Ellis & Masters' 007 Has All the Vices the "James Bond" Films No Longer Allow
Comic Books, Film
Saturday started by attending “Cybertron Banzai”, a panel focused on the Japanese branches of the Transformers franchise. It was a really fun and enjoyable hour, spent going over the various Japanese incarnations of the Trasnformers franchise. The three major series, Headmasters, Super God Force and Victory were discussed and clips were aired from all three. The host even touched upon things like the HK dubs, which saw some bizarre name changes (Blasster became Billy) and the dirty secret of the Transformers franchise… Kiss Players. Kiss Players is a weird, lolicon/transformers hybrid where the Transformers got power ups by making out with underage girls. Ick!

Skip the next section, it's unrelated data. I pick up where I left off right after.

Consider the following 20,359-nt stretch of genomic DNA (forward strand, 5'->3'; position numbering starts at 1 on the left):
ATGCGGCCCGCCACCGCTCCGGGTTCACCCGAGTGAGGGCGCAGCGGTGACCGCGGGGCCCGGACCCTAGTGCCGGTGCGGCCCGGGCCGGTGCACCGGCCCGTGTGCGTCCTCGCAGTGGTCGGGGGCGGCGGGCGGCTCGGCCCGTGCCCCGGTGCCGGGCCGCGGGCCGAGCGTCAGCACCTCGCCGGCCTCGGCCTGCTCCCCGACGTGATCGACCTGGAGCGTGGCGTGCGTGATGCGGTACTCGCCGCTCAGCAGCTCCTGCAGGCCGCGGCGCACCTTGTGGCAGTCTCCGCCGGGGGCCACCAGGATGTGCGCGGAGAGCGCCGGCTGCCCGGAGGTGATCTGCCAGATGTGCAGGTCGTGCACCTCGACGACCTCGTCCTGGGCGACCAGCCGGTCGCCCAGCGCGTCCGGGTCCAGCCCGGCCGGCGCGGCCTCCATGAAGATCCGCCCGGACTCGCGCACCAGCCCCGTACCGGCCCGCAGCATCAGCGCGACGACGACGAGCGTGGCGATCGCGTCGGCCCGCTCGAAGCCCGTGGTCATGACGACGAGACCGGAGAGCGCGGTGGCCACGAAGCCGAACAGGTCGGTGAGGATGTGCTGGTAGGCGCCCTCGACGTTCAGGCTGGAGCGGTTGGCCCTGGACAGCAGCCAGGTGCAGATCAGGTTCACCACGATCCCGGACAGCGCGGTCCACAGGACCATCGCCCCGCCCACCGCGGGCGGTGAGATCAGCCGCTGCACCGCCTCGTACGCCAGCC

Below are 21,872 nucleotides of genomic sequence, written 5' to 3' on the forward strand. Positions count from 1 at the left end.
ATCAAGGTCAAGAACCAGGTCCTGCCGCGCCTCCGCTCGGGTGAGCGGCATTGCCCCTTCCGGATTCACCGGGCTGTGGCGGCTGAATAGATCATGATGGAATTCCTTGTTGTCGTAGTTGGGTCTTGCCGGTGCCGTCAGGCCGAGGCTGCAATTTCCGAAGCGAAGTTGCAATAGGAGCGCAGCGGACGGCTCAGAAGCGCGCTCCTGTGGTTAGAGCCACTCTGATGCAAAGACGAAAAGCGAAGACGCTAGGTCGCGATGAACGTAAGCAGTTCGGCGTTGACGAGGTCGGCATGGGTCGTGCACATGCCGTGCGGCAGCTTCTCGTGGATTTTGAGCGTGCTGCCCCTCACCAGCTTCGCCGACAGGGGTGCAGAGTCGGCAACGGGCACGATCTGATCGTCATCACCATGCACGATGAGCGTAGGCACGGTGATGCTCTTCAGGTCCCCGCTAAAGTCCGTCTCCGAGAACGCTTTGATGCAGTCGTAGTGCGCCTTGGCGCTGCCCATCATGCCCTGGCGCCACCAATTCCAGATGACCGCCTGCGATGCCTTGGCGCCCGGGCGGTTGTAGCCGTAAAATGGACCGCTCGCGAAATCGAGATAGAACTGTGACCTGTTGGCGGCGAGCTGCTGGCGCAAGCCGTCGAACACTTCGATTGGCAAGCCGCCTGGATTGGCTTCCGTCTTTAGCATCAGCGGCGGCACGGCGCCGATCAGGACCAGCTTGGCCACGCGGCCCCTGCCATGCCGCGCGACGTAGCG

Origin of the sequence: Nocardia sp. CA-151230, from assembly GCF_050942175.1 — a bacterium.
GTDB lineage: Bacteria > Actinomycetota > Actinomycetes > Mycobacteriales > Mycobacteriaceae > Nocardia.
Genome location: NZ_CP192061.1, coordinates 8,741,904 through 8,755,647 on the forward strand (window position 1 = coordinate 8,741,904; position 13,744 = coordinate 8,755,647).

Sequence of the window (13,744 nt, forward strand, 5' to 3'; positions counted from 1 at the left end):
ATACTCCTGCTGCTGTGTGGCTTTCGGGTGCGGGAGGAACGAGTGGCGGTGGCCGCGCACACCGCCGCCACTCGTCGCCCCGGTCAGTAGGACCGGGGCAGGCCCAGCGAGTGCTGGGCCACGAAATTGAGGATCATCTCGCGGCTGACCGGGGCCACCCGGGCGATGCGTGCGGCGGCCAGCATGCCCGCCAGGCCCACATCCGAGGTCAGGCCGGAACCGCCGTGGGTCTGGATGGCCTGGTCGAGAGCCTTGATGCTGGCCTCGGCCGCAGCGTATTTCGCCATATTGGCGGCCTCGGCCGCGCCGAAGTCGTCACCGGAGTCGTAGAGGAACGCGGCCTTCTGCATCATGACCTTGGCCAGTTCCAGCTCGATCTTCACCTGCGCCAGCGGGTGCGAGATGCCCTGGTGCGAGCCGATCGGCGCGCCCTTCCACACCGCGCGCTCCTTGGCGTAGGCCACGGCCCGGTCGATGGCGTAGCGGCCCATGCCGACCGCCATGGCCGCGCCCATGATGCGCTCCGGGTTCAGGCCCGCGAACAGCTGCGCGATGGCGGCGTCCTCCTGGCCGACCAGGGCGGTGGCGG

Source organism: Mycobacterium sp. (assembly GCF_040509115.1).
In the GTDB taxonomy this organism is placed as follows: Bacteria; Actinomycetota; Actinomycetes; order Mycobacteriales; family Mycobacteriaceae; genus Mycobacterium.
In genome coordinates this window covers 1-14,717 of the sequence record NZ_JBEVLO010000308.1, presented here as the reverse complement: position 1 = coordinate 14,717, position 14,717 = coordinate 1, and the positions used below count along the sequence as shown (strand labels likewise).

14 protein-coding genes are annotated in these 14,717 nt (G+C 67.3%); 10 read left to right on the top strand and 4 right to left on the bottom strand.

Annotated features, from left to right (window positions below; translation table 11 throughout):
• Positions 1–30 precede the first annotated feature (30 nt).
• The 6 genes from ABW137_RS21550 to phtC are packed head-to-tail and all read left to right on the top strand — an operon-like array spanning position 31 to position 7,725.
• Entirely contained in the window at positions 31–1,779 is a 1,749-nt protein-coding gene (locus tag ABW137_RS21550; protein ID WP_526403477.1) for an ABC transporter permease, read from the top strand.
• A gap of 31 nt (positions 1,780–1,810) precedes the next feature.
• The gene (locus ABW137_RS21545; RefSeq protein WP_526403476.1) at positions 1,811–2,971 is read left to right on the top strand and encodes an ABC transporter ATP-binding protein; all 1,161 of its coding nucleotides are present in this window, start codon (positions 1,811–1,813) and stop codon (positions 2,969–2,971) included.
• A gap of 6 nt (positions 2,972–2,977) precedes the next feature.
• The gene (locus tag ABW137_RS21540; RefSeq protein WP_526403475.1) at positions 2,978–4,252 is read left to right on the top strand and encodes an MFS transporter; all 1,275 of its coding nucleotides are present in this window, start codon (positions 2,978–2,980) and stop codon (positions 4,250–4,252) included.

The next few hours were primarily spent roaming the dealers room floor and grabbing lunch before the one manga panel of the convention. During this time I attempted to find some nice cosplay for some photos, but this year nothing was really grabbing my attention sadly. I know there were some absolutely fantastic outfits out there, I’ve seen them in others photos, but it always seemed to be a case of me not being in the right place at the right time sadly.